The lawsuit is based on the fact that Apple applied for a patent in 2008 to install a feature which would prevent drivers from using FaceTime whilst driving. The feature has been described as a lock-out mechanism, which would prevent mobile devices from operating certain features whilst the owner was driving. The US patent office subsequently issued the patent in 2014, but the feature has yet to be implemented. However, Apple is currently under no obligation to act on its patents and it is not uncommon for companies and other patent holders to not act on a patent.
The Guardian reports that Nora Freeman Engstrom, a Stanford law professor, has stated that if the case succeeded it could have implications for a wide array of devices, such as radios, navigation systems and perhaps even fast food, as these all have the possibility of distracting drivers. However, she further stated that the distracted drivers themselves may be a “superseding cause” which could break the chain of causation, meaning that Apple would not be liable.
This is not the first time Apple has been sued for a case of this nature. In 2016, a truck driver was checking her phone for messages when she crashed into another vehicle. In that case, the victims filed a case against Apple. At the time, legal experts stated that the suit was unlikely to succeed. A Texan magistrate in August preliminary recommended that the case should be dismissed due to it being unlikely that it could be proved that a mobile phone caused the accident.
The Consumer Electronics Show 2017 Preview
The Consumer Electronics Show (“CEW”), one of the biggest technology events of the year, is taking place in Las Vegas between the 5th and 8th of January. The largest technology firms attend these expositions to reveal their new products and secure new deals. Start-up technology firms, a common trend in t
he technology market, are also present for similar reasons. Start-ups are becoming more prominent as new platforms, such as crowdfunding, begin to take effect and provide new ways of bringing products to market. Every part of the technology industry will be represented.
An example of the innovations that are on display is that of voice-activated virtual assistants. Key players in this market include Amazon’s Alexa, Microsoft’s Cortana and the Google Assistant. Some argue that Amazon is the leader for this due to developments from OnVocal and General Electric, which will link to Alexa. However, it will arguably be a competitive market since Microsoft has teased that Cortana will integrate with other interfaces such as toasters.
Moreover, CES will display some of the latest technological breakthroughs from the automotive industry. Faraday Future has demonstrated its own electric car with self-driving capabilities. The company is looking to compete with Tesla in the next generation of automotive vehicles. The car has other features too, such as being able to recognise certain drivers and adjust the driving position accordingly.
Pregnancy is expected to be a key focus of health technology in 2017. Products demonstrated from this sector include Ava, a wristband that alerts women to when they are most fertile, and Trankertility which aims to inform owners of what steps they should take to boost their sperm count. The first blood alcohol wearable, Milo Sensors, has also been announced. However, it has yet to be seen whether wearable technology will be a success in any other industries outside of healthcare.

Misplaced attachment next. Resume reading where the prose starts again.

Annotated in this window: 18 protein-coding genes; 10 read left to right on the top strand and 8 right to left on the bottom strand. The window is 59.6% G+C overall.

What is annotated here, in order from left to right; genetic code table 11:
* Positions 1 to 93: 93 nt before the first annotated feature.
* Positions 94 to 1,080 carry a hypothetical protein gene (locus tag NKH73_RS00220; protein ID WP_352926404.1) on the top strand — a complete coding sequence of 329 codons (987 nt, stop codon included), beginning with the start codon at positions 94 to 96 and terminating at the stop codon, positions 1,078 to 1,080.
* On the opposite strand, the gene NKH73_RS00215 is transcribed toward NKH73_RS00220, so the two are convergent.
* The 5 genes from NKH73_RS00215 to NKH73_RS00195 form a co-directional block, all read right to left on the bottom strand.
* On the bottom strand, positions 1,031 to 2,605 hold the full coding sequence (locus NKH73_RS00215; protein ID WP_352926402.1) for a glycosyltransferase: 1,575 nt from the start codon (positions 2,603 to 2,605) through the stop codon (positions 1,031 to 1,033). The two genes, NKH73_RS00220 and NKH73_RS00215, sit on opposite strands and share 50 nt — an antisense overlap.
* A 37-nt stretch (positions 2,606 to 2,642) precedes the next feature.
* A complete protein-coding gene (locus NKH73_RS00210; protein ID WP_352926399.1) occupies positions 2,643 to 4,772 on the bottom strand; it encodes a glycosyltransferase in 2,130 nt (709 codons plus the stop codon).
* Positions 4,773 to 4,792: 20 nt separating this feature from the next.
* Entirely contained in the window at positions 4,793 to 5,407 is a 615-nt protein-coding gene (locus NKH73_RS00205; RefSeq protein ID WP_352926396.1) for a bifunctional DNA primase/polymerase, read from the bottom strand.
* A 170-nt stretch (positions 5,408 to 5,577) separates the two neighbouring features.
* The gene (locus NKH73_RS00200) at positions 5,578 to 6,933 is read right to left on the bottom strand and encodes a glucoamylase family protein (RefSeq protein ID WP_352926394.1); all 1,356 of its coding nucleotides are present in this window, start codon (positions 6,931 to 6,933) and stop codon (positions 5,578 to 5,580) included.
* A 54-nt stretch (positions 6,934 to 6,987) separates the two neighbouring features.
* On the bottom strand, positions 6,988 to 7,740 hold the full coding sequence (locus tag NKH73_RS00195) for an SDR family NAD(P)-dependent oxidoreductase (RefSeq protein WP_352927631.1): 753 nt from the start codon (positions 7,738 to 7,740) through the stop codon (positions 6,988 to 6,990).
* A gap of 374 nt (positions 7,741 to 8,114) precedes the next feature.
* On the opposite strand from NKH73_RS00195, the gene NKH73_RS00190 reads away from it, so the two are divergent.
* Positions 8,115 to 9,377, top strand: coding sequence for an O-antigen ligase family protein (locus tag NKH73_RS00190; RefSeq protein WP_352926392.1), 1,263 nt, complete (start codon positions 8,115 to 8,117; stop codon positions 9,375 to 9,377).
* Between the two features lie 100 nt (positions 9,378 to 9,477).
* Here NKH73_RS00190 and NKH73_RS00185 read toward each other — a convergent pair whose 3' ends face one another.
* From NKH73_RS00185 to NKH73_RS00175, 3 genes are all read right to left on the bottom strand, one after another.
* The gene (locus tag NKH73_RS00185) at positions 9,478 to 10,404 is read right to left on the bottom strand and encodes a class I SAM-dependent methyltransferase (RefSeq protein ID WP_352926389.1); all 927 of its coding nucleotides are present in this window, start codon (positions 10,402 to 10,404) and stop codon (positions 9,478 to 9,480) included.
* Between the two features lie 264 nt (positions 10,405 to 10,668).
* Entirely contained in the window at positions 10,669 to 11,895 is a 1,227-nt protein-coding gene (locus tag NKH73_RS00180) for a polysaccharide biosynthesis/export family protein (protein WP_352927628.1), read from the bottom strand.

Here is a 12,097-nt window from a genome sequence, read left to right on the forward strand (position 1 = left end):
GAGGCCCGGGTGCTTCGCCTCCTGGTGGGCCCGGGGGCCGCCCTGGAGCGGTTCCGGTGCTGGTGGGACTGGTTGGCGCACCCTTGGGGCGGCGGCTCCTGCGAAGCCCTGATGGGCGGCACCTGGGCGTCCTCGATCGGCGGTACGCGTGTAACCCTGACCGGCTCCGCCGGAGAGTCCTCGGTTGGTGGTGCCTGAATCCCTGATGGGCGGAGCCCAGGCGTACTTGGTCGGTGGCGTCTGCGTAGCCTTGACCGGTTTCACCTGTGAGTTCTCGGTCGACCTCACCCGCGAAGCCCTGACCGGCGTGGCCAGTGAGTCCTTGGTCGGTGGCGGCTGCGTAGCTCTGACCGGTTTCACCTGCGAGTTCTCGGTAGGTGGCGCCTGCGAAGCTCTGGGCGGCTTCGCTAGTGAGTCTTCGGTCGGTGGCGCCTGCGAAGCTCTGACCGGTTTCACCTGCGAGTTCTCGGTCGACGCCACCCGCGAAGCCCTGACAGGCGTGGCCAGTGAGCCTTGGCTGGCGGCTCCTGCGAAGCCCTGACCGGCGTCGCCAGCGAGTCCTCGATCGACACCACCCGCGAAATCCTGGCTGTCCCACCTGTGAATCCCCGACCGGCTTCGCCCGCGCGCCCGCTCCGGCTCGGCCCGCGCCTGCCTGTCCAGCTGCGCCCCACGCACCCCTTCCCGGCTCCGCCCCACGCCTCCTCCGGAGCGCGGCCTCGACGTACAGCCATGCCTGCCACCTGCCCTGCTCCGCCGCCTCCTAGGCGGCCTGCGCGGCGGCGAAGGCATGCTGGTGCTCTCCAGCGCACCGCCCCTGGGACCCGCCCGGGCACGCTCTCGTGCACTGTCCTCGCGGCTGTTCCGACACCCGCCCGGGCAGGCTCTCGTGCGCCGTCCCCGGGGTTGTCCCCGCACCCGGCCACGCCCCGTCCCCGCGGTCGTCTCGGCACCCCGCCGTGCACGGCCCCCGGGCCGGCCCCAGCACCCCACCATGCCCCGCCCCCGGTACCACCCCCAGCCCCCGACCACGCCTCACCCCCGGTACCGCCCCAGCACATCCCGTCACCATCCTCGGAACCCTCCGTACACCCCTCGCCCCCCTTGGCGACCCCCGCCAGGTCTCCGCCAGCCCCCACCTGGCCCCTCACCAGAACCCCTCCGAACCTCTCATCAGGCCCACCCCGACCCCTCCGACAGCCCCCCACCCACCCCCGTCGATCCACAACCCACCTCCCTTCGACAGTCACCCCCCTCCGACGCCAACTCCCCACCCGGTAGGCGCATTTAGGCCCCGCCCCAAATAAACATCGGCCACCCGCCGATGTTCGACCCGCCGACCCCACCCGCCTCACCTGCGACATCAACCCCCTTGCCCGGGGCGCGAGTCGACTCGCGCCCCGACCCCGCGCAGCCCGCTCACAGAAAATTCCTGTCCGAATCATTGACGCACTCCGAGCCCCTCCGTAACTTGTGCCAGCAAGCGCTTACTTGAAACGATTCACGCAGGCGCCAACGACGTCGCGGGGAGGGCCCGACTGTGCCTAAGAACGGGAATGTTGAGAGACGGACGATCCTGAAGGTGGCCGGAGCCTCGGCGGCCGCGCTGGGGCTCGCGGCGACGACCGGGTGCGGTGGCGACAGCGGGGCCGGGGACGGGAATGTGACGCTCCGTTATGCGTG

Another aspect of technology being displayed is televisions. An example of this is OLED TVs, which can control the light of each individual pixel. Panasonic and Sony are both expected to have announcements in this field. Other innovations include 8K TVs, which aim to be a market norm by 2020.
Other developments announced include the Blitab, a tablet that has been described as an Ipad for the blind. The tablet produces small physical bubbles above its touchscreen, which delivers double lines of italic brail. Transportation, the internet of things, smart home, virtual reality and other aspects of technology are also represented at the event.
- Real Estate
Help-to-buy mortgage guarantee scheme comes to an end as we go into the New Year
This scheme, which was launched in 2013, has ended on the 31st December 2016. The scheme has helped over 100,000 to buy properties with smaller-than-usual deposits. However there has been some criticism received, with some saying that the scheme has led to a rise in house prices, and that it costs the tax payer to fund the guarantee. Lenders were more likely to give loans as they were given government-backed guarantees on every loan. Now that the scheme has ended, there are still alternatives, including help to buy equity loans, shared ownership, and guarantor mortgages.
Home ownership by 25-year-olds halves in 20 years
Over the last twenty years, the number of 25 year old homeowners has fallen from 46% to only 20%. The clear reason for this is the increase in cost, with all age groups being affected. The deposit alone will cost you 62% of your annual income for the average house price. These statistics come from Savills and The Local Government Association. This suggests that, unless you want to continuously rent property, you should start saving as soon as possible!
Try this interactive tool to see where you can afford to live in the UK.